I am so excited to be joining Jen at Teaching, Life and Everything In Between for a book club/blog hop! We all read Grading Smarter Not Harder. Each teacher/blogger involved is reading a chapter and posting about it. We would love for you to follow along!
I chose to read and blog about Chapter 1- Grading
The chapter started off with a topic I have actually been thinking about lately- using non-academic variables when determining grades. This has been a hotbed of discussion since we are supposed to count homework grades as a part of students report card grades. According to the author, you shouldn’t penalize a student for negative behavior (nor reward them with academic grades for positive behaviors) such as not completing homework. This whole chapter centered around the author’s decision not to punish students with a 0 for a missed test or assignment.
Basically, the author’s stance is that recording 0s or taking off percentage points for missed work. Through a variety of stories, she shares her thinking about why it is counter-intuitive to knock off points when work is turned in late or not completed. According to the author, recording a 0 would indicate that students were unable to master the standard or academics involved in the products. However, recording a 0 for missed work doesn’t account for a lack of mastery.
Something worth noting, the author taught upper grades. Most of her examples were high school classes and many of the situations didn’t apply to me. If students miss school on the day of a test, they simply take it when they come back.
The four CARE conditions are Care, Aims, Reduction and Empowerment. Care refers to how much the person ‘cares’ about the punitive consequences. Aims refers to the overall purpose of the expectation. Reduction is the odds of which giving a punitive action will reduce or stop the offending behavior. Empowerment is the persons ability to meet the expected behavior. Put simply, ask yourself. Will giving a 0 make a difference to the student, accurately record students mastery of the assignment, reduce the students late or missed assignments and does the student have the ability to meet the expectation.
Although a powerful case could be made for any of these conditions, I finally settled on Empowerment as the most powerful. At my school, we have a lot of students who display what we call ‘learned helplessness’. These students are lacking empowerment and belief in themselves.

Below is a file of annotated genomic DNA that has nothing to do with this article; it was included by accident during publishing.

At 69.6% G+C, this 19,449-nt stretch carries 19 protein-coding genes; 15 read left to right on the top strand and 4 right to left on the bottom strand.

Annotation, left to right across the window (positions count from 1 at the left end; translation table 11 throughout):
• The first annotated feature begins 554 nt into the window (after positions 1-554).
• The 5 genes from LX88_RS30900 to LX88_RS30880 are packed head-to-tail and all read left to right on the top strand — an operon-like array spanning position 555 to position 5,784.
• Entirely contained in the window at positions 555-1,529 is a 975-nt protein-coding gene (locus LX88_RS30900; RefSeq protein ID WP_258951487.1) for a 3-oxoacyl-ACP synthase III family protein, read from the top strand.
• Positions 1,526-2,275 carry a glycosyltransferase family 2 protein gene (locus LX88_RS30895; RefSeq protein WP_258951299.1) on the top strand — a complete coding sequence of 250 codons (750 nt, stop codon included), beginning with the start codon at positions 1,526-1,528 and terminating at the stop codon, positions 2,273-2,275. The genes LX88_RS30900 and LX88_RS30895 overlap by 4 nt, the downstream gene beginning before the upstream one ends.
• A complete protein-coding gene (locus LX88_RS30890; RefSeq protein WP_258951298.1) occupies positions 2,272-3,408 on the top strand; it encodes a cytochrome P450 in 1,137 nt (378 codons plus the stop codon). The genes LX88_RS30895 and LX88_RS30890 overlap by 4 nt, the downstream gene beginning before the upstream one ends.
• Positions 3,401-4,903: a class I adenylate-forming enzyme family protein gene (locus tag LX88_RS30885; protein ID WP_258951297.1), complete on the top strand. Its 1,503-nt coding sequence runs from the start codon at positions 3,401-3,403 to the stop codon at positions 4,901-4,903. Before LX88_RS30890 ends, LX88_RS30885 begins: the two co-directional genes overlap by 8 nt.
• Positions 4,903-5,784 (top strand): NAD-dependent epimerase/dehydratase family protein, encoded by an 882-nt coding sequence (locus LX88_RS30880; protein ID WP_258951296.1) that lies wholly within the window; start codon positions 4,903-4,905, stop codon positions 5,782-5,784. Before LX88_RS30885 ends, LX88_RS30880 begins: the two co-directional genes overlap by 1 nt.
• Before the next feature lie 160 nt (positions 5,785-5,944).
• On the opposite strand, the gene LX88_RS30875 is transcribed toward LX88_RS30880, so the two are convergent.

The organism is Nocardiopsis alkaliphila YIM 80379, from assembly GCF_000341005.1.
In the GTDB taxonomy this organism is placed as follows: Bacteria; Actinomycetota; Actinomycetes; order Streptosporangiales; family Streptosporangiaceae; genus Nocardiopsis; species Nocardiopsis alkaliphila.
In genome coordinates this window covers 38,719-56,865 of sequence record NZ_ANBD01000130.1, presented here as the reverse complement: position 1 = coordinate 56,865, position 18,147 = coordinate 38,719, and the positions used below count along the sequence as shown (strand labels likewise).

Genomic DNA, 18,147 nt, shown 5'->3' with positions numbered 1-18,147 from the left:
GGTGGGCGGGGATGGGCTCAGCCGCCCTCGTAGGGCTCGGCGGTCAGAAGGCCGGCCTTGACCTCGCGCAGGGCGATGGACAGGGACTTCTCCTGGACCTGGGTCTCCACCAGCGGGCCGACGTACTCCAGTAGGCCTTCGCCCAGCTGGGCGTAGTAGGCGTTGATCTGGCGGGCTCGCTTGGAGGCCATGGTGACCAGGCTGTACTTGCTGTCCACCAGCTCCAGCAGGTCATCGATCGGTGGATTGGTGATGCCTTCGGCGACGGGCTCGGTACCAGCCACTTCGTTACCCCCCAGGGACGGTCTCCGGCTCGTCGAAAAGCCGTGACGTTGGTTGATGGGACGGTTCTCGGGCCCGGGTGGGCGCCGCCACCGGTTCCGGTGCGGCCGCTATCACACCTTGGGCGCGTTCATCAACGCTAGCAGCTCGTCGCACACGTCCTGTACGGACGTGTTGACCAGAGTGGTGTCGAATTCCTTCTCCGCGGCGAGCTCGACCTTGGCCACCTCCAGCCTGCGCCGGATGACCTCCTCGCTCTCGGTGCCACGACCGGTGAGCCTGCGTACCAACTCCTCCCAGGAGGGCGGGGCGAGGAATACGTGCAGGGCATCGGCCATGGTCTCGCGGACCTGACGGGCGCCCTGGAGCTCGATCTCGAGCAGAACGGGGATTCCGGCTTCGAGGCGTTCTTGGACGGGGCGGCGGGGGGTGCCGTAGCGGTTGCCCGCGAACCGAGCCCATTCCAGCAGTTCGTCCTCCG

One of the steps I will take to incorporate the four conditions in my classroom is to change the way I manage incomplete homework. I teach 2nd grade. Students have a very manageable amount of homework. They have to read for 20 minutes a day. Twice a week they have to do a written response to their reading. They also have a math sheet that has 2 problems per day to complete. The math problems are review problems. I still consistently have students who do not do homework. In 2nd grade, I believe that students are gaining independence and beginning to take responsibility for their own homework but that they will also require support and reminders from parents. Part of the homework sheet has a place for parents to sign off and a place they can ask questions. The homework packet is passed out on Mondays and taken up on Fridays. At the end of the 9 weeks, we are required to give an overall percentage grade for the homework. I have dutifully been recording who did the homework, who did partial homework and who did none of it. I’ve also made a notation if an adult did the homework for them.
Starting this week, I’m going to institute a homework club. I eat lunch with my students. Next week, I will collect the homework and take it to lunch each day. I will help students with the math portion. We will work on the writing. We aren’t allowed to take student’s recess and we read everyday anyway so it will be difficult to make up for the missed reading time.
Time? Hello? I barely have time to complete the things that have to be done during the day. Now I’m going to find time to work on homework and other missed assignments? Also, when do you just call it done? I have a student who doesn’t complete class work. He is unfocused. He makes excuses. He plays. He talks. He just doesn’t do it. It isn’t for a lack of ability. I can’t wait forever for the work and there are only so many hours in the day.
ONE MORE THING!
The author suggests having students fill out a form when they miss a test or neglect to turn an assignment in. The form looked great for upper grades, but didn’t quite fit the primary age group.
SO… I made YOU one!
That’s right! This resource will allow you to document work that would have gotten a 0 and turn it in to a meaningful conversation. You can also track students missing assignments are keep track of what was turned in!
So tell me.. how do you handle missed and late assignments? What do you do to encourage students to get the work in?